Minister of the Interior Sar Kheng is promising 30,000 militia transferred from the Ministry of Defense that they will receive all the wages owed to them before the end of December.
After the payment, all but 5,000 militia will have been demobilized. Hul Sukda, deputy director of the central department for the Ministry of Interior, said militia demobilization will start this week and will be finished by the end of January.
The militia have not been paid since their transfer last January. The transfers were made to help RCAF reach its goals for demobilization of the armed forces.
When the militia worked for the Defense Ministry, they each earned about $2.80 a month. The pay owed to them is about $33.60.
The militia have long been controversial. Perceived as being strong supporters of the CPP, they were often accused by Funcinpec and Sam Rainsy Party members of intimidating villagers during election campaigns.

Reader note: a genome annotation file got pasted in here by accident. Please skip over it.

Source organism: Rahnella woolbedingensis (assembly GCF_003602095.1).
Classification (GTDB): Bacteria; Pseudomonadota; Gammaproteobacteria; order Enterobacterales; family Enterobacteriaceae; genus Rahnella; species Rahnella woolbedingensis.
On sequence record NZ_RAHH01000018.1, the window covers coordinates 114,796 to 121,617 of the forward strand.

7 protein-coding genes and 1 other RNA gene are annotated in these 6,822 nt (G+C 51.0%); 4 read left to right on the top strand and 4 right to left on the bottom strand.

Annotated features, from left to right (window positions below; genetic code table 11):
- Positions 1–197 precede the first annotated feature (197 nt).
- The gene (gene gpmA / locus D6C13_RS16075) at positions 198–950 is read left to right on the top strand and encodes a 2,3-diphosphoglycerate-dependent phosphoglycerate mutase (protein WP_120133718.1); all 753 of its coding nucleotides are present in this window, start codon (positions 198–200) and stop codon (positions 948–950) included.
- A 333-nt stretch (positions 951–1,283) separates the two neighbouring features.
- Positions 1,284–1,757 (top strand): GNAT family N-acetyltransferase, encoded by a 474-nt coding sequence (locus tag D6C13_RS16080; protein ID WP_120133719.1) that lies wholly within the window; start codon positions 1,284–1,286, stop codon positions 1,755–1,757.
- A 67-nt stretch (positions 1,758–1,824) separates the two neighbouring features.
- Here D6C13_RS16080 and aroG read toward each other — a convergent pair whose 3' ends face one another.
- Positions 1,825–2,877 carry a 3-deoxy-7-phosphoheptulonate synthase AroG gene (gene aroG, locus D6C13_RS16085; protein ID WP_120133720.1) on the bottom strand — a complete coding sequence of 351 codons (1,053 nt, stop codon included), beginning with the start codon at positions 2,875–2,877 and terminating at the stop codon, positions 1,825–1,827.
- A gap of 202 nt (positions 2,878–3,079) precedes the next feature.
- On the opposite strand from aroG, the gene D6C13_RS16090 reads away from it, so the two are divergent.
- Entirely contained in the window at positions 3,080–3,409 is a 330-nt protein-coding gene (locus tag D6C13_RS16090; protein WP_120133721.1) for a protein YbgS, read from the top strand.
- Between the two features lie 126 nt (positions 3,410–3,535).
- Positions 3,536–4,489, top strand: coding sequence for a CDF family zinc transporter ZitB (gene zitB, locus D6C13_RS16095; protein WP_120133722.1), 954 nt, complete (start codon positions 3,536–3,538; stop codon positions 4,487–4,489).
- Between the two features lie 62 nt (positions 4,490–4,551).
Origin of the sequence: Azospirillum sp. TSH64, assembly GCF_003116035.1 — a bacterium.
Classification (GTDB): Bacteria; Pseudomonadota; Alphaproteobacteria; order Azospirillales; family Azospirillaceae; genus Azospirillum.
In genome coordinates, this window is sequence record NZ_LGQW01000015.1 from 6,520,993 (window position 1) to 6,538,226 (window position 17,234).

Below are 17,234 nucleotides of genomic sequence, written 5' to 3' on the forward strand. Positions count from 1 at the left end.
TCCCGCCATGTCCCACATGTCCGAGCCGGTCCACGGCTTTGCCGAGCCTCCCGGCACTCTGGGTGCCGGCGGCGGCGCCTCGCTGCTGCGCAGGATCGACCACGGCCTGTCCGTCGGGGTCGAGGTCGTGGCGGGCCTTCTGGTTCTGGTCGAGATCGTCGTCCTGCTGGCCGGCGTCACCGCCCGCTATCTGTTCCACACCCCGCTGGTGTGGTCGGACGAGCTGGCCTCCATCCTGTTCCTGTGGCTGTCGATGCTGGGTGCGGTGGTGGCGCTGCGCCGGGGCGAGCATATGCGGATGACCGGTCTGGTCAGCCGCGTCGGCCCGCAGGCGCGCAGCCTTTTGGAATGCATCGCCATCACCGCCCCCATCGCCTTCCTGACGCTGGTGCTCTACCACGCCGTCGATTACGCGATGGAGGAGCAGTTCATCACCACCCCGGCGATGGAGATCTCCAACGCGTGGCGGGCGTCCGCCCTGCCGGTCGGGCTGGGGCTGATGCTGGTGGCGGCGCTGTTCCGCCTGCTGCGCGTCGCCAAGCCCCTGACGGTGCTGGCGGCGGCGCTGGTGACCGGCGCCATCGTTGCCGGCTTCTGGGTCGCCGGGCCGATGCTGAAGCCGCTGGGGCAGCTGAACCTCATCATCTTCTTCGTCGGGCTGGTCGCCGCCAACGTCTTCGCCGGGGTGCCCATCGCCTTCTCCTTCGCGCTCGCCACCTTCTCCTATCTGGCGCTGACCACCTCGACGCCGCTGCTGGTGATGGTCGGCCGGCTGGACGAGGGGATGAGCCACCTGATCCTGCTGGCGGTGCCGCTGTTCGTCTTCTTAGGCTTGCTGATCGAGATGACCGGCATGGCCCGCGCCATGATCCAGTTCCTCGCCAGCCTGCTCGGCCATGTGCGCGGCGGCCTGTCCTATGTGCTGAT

Hul Sukda admitted opposition party criticism was one factor in the decision to demobilize the militia. But he said budget savings and better control over ammunition stocks were bigger factors.
Hul Sukda said only 5,000 militia will be kept on the payroll, and they will stay in communes near the borders as security troops. All other militia will be demobilized.
They will not receive a demobilization compensation package; only a medal valued at slightly more than $20. Demobilized RCAF soldiers each receive $243, plus rice and household goods.